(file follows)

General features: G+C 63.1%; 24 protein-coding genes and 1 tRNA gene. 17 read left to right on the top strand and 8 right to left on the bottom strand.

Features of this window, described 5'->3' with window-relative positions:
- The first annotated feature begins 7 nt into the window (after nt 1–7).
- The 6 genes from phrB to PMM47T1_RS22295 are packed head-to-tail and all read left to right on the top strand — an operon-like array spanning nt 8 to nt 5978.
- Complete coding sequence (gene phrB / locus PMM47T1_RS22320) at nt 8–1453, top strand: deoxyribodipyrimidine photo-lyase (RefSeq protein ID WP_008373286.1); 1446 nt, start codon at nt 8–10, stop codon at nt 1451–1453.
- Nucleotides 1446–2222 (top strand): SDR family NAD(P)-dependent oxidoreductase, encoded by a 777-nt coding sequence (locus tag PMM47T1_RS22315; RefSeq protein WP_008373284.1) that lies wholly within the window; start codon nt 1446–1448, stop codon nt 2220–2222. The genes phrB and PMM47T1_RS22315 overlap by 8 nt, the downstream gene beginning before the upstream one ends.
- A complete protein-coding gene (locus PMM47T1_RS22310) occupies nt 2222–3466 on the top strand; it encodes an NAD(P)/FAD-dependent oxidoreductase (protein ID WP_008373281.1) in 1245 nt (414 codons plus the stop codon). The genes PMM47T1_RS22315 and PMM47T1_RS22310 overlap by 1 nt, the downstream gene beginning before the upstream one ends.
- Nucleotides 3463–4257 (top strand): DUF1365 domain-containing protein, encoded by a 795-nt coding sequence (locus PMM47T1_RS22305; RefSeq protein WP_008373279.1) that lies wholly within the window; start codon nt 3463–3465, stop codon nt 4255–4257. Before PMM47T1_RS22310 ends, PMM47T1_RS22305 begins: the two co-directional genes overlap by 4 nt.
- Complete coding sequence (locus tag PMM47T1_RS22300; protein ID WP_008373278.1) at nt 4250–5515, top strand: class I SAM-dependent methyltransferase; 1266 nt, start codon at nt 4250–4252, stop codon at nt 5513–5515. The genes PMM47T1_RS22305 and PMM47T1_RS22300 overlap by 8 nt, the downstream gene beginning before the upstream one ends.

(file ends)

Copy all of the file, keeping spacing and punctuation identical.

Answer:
General features: G+C 63.1%; 24 protein-coding genes and 1 tRNA gene. 17 read left to right on the top strand and 8 right to left on the bottom strand.

Features of this window, described 5'->3' with window-relative positions:
- The first annotated feature begins 7 nt into the window (after nt 1–7).
- The 6 genes from phrB to PMM47T1_RS22295 are packed head-to-tail and all read left to right on the top strand — an operon-like array spanning nt 8 to nt 5978.
- Complete coding sequence (gene phrB / locus PMM47T1_RS22320) at nt 8–1453, top strand: deoxyribodipyrimidine photo-lyase (RefSeq protein ID WP_008373286.1); 1446 nt, start codon at nt 8–10, stop codon at nt 1451–1453.
- Nucleotides 1446–2222 (top strand): SDR family NAD(P)-dependent oxidoreductase, encoded by a 777-nt coding sequence (locus tag PMM47T1_RS22315; RefSeq protein WP_008373284.1) that lies wholly within the window; start codon nt 1446–1448, stop codon nt 2220–2222. The genes phrB and PMM47T1_RS22315 overlap by 8 nt, the downstream gene beginning before the upstream one ends.
- A complete protein-coding gene (locus PMM47T1_RS22310) occupies nt 2222–3466 on the top strand; it encodes an NAD(P)/FAD-dependent oxidoreductase (protein ID WP_008373281.1) in 1245 nt (414 codons plus the stop codon). The genes PMM47T1_RS22315 and PMM47T1_RS22310 overlap by 1 nt, the downstream gene beginning before the upstream one ends.
- Nucleotides 3463–4257 (top strand): DUF1365 domain-containing protein, encoded by a 795-nt coding sequence (locus PMM47T1_RS22305; RefSeq protein WP_008373279.1) that lies wholly within the window; start codon nt 3463–3465, stop codon nt 4255–4257. Before PMM47T1_RS22310 ends, PMM47T1_RS22305 begins: the two co-directional genes overlap by 4 nt.
- Complete coding sequence (locus tag PMM47T1_RS22300; protein ID WP_008373278.1) at nt 4250–5515, top strand: class I SAM-dependent methyltransferase; 1266 nt, start codon at nt 4250–4252, stop codon at nt 5513–5515. The genes PMM47T1_RS22305 and PMM47T1_RS22300 overlap by 8 nt, the downstream gene beginning before the upstream one ends.